Originally in Toontown Online's game installer, a video was played while downloading that featured Scrooge McDuck, a greedy billionaire, visiting Gyro Gearloose, an inventor, in the outskirts of a city known as Toontown. Scrooge was financing Gyro's lab and decided to pay a visit to him, ignoring a warning sign on the door that read "KEEP OUT!" Gyro had been working on a robot and was out of his lab when Scrooge entered, and again ignoring a warning sign that read "DO NOT TOUCH!", Scrooge connected a couple of loose wires on a robot, which sprung the robot to life and as a result it turned evil and took control of Gyro's assembly line. It created the Cogs, a line of robots that had the sole desire to destroy anything fun and run large corporations and businesses. This plot seems to have been rejected as Toontown removed it in updated installers of the game. Toontown did not feature Scrooge McDuck, Gyro Gearloose, or the cog Scrooge brought to life in any way, however the cogs Scrooge created were the cogs used in the game.
The main goal in Toontown was to defeat as many Cogs as possible. The highest player achievement was to reach maximum Laff, 137 Laff points. Toons would do so by completing "ToonTasks" and earning trophies in non-combat activities.
Toontown Online featured two types of accounts: free accounts, and paid member accounts. Originally, free accounts were only allowed three days of unrestricted gameplay before being forced to pay for a membership. This was changed to allow free players to play for an unlimited time with certain restrictions on the game. These restrictions originally meant that Toons were bound to the starting neighborhood (Toontown Central) and its buildings and streets, as well as Goofy Speedway where the racing events took place. Toons were also only allowed to complete Toontasks up until the final one that would allow them access to their third gag track. This was changed to allow free players to roam in the streets of all of the neighborhoods and to complete the final Toontask for the third gag track. However, free players could still only enter buildings in Toontown Central and were not allowed to enter the Cogs HQ’s or Cog buildings outside of Toontown Central. Paid members were allowed complete and unrestricted gameplay for the duration of their subscription. Options included monthly, semi-annually, and annually subscriptions. This unlocked access to things such as house furniture, golfing, and access to Cog HQs and buildings outside of Toontown Central.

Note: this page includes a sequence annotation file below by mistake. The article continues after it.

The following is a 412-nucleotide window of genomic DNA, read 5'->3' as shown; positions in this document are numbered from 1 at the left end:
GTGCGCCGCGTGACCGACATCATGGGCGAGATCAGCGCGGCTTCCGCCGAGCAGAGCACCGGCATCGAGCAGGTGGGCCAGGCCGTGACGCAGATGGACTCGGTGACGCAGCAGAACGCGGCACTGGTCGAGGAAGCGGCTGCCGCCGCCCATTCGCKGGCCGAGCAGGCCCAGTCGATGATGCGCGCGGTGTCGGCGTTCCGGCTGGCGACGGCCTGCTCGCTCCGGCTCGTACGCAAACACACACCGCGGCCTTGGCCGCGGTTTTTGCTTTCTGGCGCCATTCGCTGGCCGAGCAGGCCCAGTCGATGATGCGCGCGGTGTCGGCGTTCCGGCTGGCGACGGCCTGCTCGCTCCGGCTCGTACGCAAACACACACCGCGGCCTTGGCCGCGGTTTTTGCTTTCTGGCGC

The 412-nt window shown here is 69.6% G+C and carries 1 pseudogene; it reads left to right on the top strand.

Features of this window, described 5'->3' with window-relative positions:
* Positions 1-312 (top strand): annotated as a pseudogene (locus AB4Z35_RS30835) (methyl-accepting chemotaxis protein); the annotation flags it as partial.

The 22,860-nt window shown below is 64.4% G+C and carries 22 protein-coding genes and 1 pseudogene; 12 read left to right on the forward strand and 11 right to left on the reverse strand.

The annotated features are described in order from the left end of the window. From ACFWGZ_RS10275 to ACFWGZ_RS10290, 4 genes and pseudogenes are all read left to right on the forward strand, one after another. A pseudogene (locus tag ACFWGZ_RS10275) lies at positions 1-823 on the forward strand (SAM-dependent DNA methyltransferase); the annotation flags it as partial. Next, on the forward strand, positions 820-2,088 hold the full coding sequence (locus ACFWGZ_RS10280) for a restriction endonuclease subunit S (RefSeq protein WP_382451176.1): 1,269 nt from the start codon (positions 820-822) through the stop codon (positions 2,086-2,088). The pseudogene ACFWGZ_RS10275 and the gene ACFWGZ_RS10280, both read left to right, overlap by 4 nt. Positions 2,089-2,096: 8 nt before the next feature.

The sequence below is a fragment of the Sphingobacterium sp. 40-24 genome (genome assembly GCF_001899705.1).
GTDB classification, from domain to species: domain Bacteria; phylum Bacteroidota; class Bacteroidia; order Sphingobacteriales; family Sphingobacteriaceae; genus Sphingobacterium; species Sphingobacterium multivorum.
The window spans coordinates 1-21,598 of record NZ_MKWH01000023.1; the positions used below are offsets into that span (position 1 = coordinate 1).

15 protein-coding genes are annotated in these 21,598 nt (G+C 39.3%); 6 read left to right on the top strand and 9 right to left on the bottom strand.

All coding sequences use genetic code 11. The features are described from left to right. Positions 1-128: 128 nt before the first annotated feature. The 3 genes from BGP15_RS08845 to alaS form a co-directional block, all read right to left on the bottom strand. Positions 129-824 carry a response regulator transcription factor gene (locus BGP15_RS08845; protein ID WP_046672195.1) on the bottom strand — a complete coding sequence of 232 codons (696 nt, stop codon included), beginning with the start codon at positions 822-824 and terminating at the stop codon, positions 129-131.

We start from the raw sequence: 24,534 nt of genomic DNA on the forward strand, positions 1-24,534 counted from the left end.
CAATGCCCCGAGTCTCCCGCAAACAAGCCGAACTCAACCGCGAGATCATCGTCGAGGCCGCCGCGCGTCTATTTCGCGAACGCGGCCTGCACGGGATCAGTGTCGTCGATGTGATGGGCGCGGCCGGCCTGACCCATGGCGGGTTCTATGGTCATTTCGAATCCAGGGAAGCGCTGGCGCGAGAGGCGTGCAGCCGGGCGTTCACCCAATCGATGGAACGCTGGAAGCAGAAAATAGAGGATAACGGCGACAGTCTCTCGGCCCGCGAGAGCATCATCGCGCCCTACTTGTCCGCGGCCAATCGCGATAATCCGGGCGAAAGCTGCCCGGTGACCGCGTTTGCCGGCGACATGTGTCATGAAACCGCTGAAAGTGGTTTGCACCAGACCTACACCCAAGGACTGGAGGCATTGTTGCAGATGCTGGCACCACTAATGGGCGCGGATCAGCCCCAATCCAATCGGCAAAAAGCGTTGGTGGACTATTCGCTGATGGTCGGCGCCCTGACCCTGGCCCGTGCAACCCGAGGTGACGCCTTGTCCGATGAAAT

Platform Publishing, a subsidiary company of Sony Online Entertainment that publishes games for third-party developers, announced on August 25, 2005 it had acquired rights to publish a CD version of Toontown Online for PC and to bring the game to online game consoles. Toontown Online became available for Personal computer on CD for PC on October 3, 2005. This allowed players to play the game without downloading it onto their storage devices. This version came in a box set with two months of subscription, a poster, a game manual, and an in-game bonus. Toontown Online chose to create a CD that could be purchased in stores due to customer insecurity when downloading and buying things online that they could not physically hold.
Online safety features